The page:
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Soon iPhones may protect themselves during a fall

Reuters/Stephen Lam
You’re better than this.
By Shelly Walia
Published Last updated This article is more than 2 years old.

If the iPhone has an achilles heel, it’s the easily crackable screen. But the panic of dropping your iPhone may soon be a thing of the past.

Apple has been awarded a patent for a mechanism designed to detect a falling device and swiftly change its landing angle to protect it during a fall, according to AppleInsider. The patent, which it applied for last year, comes on the heels of Apple’s failed venture to use sapphire for its iPhone screens. Here’s how the latest patent would work:

Advanced sensors in the phone would know when the phone drops, estimate the point of contact of the phone with the surface, and adjust its center of gravity to fall on its least sensitive area.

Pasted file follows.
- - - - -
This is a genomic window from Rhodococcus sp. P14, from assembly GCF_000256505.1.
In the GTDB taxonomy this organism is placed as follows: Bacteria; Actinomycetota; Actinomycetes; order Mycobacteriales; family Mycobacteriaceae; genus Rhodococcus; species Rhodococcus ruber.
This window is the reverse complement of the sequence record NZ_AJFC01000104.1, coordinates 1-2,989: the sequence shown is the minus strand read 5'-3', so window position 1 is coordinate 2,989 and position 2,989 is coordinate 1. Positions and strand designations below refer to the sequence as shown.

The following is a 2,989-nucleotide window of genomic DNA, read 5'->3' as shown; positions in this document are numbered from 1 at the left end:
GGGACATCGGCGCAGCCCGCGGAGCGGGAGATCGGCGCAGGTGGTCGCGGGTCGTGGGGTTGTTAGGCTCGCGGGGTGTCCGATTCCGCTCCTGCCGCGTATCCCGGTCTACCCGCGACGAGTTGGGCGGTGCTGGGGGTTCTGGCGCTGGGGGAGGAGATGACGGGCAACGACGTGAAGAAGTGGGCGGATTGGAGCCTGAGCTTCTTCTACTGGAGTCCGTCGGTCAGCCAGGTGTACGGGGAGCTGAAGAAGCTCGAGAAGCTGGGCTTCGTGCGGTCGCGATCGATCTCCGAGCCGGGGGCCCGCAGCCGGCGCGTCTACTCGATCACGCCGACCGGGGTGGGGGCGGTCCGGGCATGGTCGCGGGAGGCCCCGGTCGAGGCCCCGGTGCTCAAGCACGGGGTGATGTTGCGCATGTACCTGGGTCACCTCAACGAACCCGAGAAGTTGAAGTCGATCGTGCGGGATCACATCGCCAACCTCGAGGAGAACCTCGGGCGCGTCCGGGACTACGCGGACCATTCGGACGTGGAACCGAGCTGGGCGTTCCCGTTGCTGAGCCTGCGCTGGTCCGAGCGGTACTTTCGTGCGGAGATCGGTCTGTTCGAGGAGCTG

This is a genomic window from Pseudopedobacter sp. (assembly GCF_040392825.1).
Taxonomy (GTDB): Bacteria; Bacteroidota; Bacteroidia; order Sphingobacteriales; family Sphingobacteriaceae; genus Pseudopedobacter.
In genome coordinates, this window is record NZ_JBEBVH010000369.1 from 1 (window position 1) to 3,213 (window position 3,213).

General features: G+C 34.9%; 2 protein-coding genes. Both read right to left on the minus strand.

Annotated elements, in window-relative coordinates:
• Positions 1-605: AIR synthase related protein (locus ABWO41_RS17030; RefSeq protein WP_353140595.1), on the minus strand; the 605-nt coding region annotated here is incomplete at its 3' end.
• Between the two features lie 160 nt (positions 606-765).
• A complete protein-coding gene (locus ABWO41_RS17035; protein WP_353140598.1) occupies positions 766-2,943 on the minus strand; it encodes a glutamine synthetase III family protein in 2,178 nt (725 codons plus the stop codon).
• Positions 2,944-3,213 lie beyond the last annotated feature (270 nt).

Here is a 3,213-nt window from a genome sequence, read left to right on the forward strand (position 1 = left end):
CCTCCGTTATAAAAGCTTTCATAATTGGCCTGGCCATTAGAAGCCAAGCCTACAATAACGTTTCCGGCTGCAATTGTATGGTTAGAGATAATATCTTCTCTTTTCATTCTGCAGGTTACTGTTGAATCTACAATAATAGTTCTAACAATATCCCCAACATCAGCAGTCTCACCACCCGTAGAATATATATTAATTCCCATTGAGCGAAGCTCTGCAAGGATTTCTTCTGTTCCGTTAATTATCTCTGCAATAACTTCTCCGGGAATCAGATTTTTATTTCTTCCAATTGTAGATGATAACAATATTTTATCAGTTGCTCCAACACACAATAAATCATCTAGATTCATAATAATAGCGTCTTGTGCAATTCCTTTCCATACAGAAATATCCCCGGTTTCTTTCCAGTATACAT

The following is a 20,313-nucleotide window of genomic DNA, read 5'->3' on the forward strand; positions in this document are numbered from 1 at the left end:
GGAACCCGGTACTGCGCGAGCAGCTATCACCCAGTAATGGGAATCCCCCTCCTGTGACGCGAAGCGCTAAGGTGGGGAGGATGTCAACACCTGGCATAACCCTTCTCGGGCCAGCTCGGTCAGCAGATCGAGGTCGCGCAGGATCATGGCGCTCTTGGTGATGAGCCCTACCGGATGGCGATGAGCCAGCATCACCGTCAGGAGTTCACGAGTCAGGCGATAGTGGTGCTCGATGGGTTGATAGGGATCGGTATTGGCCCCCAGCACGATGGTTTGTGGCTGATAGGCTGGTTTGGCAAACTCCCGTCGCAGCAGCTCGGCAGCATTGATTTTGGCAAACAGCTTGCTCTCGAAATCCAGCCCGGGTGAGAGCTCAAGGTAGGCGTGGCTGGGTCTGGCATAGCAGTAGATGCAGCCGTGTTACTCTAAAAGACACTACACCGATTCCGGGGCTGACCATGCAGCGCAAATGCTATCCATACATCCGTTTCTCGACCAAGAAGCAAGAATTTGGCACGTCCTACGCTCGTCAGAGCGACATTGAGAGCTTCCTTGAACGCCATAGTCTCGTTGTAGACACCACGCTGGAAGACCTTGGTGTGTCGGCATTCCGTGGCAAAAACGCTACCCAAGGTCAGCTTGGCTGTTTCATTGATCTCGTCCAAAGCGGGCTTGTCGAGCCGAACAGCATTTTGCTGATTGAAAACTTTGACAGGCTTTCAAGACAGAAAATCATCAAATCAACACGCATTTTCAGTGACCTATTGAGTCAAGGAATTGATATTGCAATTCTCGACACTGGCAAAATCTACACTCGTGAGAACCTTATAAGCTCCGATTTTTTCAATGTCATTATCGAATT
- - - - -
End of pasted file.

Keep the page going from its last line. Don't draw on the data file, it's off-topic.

Handsets would be fitted with simple gyroscopes or accelerometers, GPS and imaging sensors to track the phone’s physical activity and positioning. When the phone is dropped, data generated by the sensors would be sent to a central processing unit. Within fractions of a second, that unit would calculate the speed and time of the fall, and the rapidly closing distance from the ground, and then activate a mechanism to accurately reposition the phone to avoid hitting on its crack-prone sections, such as its glass screen or camera.

The sensor.

A motor would handle the repositioning by thrusting an asymmetric mass to rotate the falling phone and adjust its landing angle.

The motor and the eccentric mass.

Tech companies tend to apply for patents en masse even though only a few shake out. Assuming this technology makes it that far, the question is how long iPhone users have to wait.

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